Las Vegas starts enforcing homeless camping ban
LAS Vegas authorities on Saturday started enforcing a rule that makes it illegal to camp or sleep in public or residential areas if there are beds available at the five locally established homeless shelters.
City marshals started to patrol parks and the Fremont Street Experience, and police officers have started patrolling residential areas and private properties looking for anyone in violation of the new law.
People who violate the regulation, which the Las Vegas City Council approved Nov. 6, are punishable by up to six months in jail and a $1,000 fine, but authorities say they don't immediately expect to enforce those punishments.
Officers expect to direct people, and provide transportation if necessary, to shelters or the city-run Courtyard Homeless Resource Center.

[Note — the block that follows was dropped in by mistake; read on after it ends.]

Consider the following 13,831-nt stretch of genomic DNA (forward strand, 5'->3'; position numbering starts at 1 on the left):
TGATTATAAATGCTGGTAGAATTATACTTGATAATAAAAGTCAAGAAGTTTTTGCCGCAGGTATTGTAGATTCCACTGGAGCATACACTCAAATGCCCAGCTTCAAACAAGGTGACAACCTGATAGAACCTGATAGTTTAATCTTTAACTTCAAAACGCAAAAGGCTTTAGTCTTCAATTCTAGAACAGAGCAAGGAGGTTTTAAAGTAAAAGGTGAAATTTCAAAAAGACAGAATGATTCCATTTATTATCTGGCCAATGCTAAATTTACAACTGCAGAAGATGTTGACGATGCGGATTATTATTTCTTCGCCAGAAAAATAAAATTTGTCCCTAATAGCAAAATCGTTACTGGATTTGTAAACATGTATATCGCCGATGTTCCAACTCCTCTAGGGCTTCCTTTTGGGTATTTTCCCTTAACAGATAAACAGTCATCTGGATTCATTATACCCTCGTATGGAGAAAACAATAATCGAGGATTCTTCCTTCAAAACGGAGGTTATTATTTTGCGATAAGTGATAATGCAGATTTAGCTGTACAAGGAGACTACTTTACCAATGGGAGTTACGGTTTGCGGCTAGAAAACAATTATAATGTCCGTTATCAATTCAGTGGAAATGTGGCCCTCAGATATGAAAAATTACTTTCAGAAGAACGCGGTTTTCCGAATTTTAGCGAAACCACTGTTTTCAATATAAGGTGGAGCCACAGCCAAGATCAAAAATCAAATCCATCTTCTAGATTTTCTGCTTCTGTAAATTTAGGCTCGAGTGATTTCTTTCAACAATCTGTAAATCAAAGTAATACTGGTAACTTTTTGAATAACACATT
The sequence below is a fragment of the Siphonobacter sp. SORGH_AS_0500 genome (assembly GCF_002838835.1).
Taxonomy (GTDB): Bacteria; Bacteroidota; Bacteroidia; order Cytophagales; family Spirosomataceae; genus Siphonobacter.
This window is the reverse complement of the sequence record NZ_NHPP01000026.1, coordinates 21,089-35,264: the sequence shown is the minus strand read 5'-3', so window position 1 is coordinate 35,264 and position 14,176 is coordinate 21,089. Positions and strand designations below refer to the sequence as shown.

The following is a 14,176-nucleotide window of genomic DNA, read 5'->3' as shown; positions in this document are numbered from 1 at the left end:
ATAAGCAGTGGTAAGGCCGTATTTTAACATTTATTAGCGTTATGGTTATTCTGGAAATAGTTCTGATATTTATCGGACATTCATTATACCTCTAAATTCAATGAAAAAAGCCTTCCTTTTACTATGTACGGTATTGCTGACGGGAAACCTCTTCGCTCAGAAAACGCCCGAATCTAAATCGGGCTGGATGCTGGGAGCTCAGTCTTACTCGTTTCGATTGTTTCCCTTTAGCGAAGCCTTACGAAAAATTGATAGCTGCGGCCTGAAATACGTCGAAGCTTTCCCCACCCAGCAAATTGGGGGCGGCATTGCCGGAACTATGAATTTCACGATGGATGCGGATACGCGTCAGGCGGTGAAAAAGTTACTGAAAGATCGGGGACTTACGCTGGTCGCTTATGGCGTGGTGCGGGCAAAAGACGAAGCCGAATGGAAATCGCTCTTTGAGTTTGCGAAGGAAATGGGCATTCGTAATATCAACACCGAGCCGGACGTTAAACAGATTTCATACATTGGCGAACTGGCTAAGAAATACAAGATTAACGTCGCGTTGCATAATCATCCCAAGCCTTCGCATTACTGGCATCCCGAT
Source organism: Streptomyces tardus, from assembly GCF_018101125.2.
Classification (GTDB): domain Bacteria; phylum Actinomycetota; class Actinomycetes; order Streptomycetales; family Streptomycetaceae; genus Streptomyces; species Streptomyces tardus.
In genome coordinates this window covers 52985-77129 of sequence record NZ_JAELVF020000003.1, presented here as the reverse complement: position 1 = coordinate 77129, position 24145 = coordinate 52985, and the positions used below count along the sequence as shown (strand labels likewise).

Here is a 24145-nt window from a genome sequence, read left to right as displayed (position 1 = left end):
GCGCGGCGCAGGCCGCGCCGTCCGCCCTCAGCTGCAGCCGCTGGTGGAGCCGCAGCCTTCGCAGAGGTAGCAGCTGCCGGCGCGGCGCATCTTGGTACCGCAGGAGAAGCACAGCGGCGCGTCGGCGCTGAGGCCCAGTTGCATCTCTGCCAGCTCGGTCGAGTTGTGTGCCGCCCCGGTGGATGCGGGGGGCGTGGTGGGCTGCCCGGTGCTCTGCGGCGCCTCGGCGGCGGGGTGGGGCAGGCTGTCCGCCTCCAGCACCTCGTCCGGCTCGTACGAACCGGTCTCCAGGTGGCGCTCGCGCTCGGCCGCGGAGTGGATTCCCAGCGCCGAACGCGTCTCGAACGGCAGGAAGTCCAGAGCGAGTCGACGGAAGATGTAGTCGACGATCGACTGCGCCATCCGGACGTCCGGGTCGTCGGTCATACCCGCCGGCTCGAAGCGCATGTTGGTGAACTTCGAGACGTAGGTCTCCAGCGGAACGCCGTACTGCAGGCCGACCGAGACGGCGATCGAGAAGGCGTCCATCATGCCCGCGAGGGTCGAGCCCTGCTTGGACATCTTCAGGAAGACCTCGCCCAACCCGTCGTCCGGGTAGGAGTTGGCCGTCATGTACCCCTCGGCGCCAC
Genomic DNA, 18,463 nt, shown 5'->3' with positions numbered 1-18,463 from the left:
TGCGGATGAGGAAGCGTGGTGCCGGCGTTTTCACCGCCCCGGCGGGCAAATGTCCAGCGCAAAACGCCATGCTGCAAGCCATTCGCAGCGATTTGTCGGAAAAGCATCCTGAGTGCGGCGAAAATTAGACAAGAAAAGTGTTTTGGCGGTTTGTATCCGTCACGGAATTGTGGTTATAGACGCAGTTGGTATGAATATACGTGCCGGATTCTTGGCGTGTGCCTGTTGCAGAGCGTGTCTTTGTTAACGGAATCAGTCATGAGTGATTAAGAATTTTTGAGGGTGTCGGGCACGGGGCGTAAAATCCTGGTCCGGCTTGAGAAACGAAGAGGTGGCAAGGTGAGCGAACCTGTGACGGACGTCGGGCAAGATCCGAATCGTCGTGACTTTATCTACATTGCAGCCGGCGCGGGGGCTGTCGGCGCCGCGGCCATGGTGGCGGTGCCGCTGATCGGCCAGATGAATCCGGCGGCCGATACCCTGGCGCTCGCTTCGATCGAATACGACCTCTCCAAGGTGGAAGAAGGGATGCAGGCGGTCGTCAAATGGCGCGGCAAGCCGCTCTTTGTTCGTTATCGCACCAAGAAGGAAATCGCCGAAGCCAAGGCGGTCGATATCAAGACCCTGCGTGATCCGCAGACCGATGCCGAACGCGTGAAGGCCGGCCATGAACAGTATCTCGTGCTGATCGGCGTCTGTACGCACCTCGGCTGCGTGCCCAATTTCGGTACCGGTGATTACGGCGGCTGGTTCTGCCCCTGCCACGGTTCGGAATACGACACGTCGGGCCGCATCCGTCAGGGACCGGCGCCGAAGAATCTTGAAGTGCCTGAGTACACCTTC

“Enforcement is the last thing we will be doing. Being homeless is not a crime,” police spokesman Larry Hadfield said. “The officers are out there, they care and they really want to help. And I think it can be said that the homeless issue isn’t something you can arrest your way out of.”
Citations will be issued only to people who do not accept services and refuse to move off the streets on their own, said Kathi Thomas-Gibson, the city’s director of community services. Fines or jail time will be used only for those who are repeatedly cited, she said.
“There’s some concern that this was about us rounding homeless people up and throwing them in jail, and nothing could be further from the truth. Frankly, we don’t have the resources to do it and (have) no desire to do it,” Thomas-Gibson said.
City officials do not know what to expect since most of the 2,000 emergency shelter beds are filled each night, she said. “We may see five people rushing into the courtyard. We may see no change at all," Thomas-Gibson said.
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